You can sign a petition, just don’t be silent!”

Image & caption credit: Ingrid Silva Instagram Post
  1. Todrick Hall

“I know everyone is posting and this a very scary time, but here are some post that I saw created by @courtneyahndesign and I wanted to share because I think they are very eye opening. I hope that touch your heart and help change minds. Praying for our country. Sad that it has come to this, but there comes a time when enough is enough. There is no way that people aren’t listening now. This can’t be ignored. Times are changing, if you’re white and you’ve posted nothing during this entire time, I personally believe that you’re on the wrong side of history. It’s time to have talks, and your parents and grandparents are an excellent place to start. Go watch documentaries, educate yourself, YOU HAVE THE TIME & go do your part to help make this country safe for people who look like me. Not so that we can have an opportunity to experience privilege, but so that we can have an inkling of a chance of finally feeling equal.”

Image & caption credit: Todrick Hall Instagram Post
  1. Jojo Gomez

“To my beautiful black brothers & sisters – I love you. I stand with you. You are heard. And you are not alone. My career in the entertainment industry has been heavily influenced/inspired by black culture. And it pains me to see my friends & this culture that I love dearly suffering the way that it is. And for how long it has been. It’s time for all of us to use our voices. If you think you are – get louder. Especially to my friends with massive platforms & have many eyes on them daily. Please take a stand for what’s right. Justice for all the black lives that were taken due to racism & police brutality. Justice for our society. And justice for their names.”

Image & caption credit: Jojo Gomez Instagram Post
  1. Megan Batoon

“even if words fail you right now, use your actions. when the words come, use them to continue talking with people in your immediate circles and calling out racism when you see it- because you will see it. 

i donated to @colorofchange and @mnfreedomfund if you want to join me but there are many others that would benefit from your help.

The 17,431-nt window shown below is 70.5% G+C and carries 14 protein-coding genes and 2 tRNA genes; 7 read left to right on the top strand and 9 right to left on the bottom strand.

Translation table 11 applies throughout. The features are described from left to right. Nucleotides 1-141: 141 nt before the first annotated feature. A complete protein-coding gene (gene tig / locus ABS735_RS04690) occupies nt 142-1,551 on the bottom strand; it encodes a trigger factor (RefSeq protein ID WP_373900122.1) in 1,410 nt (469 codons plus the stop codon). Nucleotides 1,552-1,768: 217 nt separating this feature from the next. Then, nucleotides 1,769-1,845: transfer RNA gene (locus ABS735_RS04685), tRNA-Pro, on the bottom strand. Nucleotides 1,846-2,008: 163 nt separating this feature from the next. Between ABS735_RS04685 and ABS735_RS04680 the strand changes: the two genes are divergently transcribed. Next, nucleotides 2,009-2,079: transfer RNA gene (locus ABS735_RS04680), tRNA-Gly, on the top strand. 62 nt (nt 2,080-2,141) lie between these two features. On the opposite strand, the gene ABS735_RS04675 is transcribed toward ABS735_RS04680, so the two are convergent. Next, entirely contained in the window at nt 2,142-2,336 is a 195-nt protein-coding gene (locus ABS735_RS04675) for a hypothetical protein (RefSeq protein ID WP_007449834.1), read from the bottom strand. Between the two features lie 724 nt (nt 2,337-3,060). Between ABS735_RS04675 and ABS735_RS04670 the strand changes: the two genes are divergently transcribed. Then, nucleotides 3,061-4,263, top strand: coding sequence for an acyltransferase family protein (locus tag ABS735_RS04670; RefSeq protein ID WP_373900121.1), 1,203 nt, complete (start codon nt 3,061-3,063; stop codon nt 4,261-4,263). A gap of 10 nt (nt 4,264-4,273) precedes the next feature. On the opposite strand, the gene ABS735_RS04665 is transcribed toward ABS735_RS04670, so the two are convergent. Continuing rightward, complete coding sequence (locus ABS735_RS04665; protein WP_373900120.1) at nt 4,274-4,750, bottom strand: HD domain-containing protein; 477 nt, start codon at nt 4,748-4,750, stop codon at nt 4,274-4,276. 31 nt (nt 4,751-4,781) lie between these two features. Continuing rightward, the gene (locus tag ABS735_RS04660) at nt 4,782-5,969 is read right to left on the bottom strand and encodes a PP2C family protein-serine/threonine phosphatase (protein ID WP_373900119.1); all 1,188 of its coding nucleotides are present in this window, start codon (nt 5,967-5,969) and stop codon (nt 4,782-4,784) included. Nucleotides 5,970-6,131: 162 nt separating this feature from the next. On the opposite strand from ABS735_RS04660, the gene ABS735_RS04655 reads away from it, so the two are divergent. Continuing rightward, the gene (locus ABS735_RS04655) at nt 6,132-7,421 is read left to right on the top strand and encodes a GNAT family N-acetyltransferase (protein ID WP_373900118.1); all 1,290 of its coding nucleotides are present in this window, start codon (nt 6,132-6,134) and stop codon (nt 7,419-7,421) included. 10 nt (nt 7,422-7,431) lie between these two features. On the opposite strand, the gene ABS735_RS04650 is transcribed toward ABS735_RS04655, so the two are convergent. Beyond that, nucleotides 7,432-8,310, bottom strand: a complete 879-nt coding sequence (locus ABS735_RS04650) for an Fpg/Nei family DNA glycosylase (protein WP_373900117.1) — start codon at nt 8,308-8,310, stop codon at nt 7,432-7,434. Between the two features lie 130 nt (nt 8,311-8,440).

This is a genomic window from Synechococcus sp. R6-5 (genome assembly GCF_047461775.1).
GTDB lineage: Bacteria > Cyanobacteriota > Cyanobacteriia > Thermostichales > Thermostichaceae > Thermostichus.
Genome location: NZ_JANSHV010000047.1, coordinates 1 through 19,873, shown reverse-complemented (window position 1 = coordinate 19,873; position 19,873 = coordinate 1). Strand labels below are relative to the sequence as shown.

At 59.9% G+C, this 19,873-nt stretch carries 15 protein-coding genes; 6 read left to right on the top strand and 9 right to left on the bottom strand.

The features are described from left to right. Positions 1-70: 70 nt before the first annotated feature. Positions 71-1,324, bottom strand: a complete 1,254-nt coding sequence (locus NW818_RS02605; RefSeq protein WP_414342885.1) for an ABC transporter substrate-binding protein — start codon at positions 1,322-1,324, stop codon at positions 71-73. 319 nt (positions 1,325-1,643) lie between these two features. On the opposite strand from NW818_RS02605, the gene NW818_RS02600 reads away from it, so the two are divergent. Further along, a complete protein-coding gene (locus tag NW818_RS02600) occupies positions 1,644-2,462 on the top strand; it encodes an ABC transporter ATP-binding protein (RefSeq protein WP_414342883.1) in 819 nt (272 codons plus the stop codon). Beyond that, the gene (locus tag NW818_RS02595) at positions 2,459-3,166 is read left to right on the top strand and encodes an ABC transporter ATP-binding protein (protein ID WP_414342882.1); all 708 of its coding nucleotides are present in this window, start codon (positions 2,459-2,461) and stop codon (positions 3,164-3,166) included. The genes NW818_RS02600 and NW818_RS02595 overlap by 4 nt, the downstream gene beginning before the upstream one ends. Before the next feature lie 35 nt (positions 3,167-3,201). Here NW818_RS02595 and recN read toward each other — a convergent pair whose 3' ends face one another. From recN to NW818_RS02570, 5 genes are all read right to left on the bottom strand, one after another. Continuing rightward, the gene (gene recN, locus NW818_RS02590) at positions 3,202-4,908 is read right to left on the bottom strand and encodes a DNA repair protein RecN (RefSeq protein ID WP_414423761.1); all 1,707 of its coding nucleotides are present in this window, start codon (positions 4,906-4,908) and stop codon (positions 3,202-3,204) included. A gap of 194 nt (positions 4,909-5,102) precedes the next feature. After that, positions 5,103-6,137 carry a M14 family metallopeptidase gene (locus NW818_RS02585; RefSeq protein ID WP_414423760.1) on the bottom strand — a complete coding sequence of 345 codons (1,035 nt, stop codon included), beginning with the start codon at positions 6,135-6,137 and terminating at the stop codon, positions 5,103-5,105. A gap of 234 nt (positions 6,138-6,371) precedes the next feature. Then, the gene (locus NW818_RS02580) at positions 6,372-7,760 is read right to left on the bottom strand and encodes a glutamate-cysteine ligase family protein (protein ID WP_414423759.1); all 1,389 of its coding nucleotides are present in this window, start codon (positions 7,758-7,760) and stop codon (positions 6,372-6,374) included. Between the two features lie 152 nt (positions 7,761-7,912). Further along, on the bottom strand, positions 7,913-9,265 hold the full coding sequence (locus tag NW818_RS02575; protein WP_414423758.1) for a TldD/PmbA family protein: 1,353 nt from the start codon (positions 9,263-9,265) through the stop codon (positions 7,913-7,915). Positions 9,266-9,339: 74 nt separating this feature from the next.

donate if you can.

ask questions even if you feel stupid.

have clunky conversations as long as you’re talking about it.

Research.

bare minimum, realize and be aware of the parts of you that are privileged and keep that in mind on a daily basis.

do whatever you want, but doing nothing is no longer an option.

more resources to educate:

@thedreamdefenders 

@blklivesmatter 

@aclumn 

@blackvisionscollective 

@reclaimtheblock

Image & caption credit: Megan Batoon Instagram Post
  1. Matt Steffanina

“I’m not sure of the right thing to say at a time like this, but I know that I need to use my platform to speak out in support of justice, of equality, of love. I acknowledge that I will never know what it’s like to be a black man or woman in this country but I know what equality looks like and I know that what happened to George Floyd was murder. As someone who was fortunate to grew up in a diverse community it’s hard to understand how someone could treat someone differently purely because of the color of their skin.

Everybody, especially those that are in a position of priveledge like myself, need to stand up for what is correct and just. We are all human, we are all one. To my brothers and sisters I hear you, I see you, I feel for you and I support you. It’s not enough to just post on instagram, if there is going to be a change it starts with having tough conversations and taking action. There is a link in my bio if you’d like to learn more or take action and donate along with me. Praying for George, his family and everyone else who had been victim to senseless violence and abuse of power, we are all in this together.”

Image & caption credit: Matt Steffanina Instagram Post